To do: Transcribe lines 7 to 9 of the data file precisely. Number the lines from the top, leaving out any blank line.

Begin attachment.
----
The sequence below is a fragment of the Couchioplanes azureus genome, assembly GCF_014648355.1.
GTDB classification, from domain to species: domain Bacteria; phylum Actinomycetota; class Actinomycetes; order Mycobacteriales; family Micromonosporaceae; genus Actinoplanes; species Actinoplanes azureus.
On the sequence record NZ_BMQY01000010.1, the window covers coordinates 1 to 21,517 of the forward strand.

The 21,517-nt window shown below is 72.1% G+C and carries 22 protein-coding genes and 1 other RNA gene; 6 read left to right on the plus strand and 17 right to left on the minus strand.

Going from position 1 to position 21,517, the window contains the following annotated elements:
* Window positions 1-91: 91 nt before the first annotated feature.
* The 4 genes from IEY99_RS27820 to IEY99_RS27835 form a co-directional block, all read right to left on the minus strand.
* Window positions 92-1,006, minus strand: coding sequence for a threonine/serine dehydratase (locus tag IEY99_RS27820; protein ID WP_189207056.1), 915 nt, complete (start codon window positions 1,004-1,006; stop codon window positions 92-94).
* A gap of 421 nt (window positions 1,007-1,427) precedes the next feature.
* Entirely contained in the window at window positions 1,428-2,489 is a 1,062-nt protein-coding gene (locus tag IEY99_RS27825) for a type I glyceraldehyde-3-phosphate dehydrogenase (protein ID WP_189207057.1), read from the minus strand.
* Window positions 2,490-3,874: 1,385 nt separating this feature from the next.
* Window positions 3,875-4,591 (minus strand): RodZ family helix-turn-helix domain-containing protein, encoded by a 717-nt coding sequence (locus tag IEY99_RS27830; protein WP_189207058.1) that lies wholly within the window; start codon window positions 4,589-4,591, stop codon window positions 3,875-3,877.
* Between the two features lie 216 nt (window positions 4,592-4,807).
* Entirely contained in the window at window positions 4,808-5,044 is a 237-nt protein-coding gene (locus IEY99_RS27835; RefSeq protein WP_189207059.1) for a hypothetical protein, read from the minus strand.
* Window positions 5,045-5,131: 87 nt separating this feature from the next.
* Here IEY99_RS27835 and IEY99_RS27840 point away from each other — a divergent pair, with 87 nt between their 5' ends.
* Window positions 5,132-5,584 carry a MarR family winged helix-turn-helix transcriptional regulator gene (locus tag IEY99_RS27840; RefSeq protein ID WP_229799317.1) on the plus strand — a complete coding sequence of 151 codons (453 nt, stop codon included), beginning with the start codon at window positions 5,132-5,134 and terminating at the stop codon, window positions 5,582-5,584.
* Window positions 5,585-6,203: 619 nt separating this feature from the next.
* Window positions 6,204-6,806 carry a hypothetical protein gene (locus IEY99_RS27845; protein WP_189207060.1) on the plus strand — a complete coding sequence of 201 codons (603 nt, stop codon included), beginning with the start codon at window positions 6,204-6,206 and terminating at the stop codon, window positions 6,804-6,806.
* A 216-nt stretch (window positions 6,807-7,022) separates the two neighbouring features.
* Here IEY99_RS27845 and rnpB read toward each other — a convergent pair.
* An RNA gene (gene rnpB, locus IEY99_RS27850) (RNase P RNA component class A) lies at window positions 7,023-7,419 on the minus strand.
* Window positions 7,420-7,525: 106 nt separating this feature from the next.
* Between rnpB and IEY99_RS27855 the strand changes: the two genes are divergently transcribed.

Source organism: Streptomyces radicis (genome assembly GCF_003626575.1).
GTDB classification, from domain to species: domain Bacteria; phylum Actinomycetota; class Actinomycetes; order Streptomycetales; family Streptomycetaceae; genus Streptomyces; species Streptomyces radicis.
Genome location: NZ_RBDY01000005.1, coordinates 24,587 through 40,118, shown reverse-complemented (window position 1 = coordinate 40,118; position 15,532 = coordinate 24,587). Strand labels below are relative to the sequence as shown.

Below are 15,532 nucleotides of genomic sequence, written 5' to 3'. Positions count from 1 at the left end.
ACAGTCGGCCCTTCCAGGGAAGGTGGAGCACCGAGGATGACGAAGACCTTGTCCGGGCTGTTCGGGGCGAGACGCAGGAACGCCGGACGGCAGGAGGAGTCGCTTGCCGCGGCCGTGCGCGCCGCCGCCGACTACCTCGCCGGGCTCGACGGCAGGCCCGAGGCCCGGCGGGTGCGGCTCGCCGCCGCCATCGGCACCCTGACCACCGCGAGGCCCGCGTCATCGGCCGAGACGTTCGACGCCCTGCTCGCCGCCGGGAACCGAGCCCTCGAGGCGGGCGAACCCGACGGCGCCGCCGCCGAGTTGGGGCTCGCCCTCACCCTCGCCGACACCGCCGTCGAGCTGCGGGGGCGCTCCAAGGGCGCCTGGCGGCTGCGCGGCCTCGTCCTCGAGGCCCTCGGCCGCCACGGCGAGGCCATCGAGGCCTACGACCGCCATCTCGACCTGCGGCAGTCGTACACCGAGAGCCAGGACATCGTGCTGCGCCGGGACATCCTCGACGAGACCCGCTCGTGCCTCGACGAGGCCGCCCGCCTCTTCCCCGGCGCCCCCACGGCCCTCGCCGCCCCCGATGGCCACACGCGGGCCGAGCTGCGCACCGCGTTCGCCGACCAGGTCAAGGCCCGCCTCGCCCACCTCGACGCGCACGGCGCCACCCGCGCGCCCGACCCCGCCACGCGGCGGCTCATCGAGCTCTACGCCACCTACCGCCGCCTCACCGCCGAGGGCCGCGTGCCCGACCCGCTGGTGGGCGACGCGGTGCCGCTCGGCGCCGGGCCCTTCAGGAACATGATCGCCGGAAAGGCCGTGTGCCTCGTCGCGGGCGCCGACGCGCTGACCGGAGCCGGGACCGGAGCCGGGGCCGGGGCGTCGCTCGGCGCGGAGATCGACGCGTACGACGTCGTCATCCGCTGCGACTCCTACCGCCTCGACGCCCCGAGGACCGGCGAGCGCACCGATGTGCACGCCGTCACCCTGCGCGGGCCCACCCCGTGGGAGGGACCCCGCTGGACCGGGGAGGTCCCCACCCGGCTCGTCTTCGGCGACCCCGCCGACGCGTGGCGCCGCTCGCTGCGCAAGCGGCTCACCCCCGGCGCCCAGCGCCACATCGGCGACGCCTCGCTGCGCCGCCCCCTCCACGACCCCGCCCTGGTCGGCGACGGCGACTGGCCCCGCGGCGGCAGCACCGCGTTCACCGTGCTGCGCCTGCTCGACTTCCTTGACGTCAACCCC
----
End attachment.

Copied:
* The 4 genes from IEY99_RS27820 to IEY99_RS27835 form a co-directional block, all read right to left on the minus strand.
* Window positions 92-1,006, minus strand: coding sequence for a threonine/serine dehydratase (locus tag IEY99_RS27820; protein ID WP_189207056.1), 915 nt, complete (start codon window positions 1,004-1,006; stop codon window positions 92-94).
* A gap of 421 nt (window positions 1,007-1,427) precedes the next feature.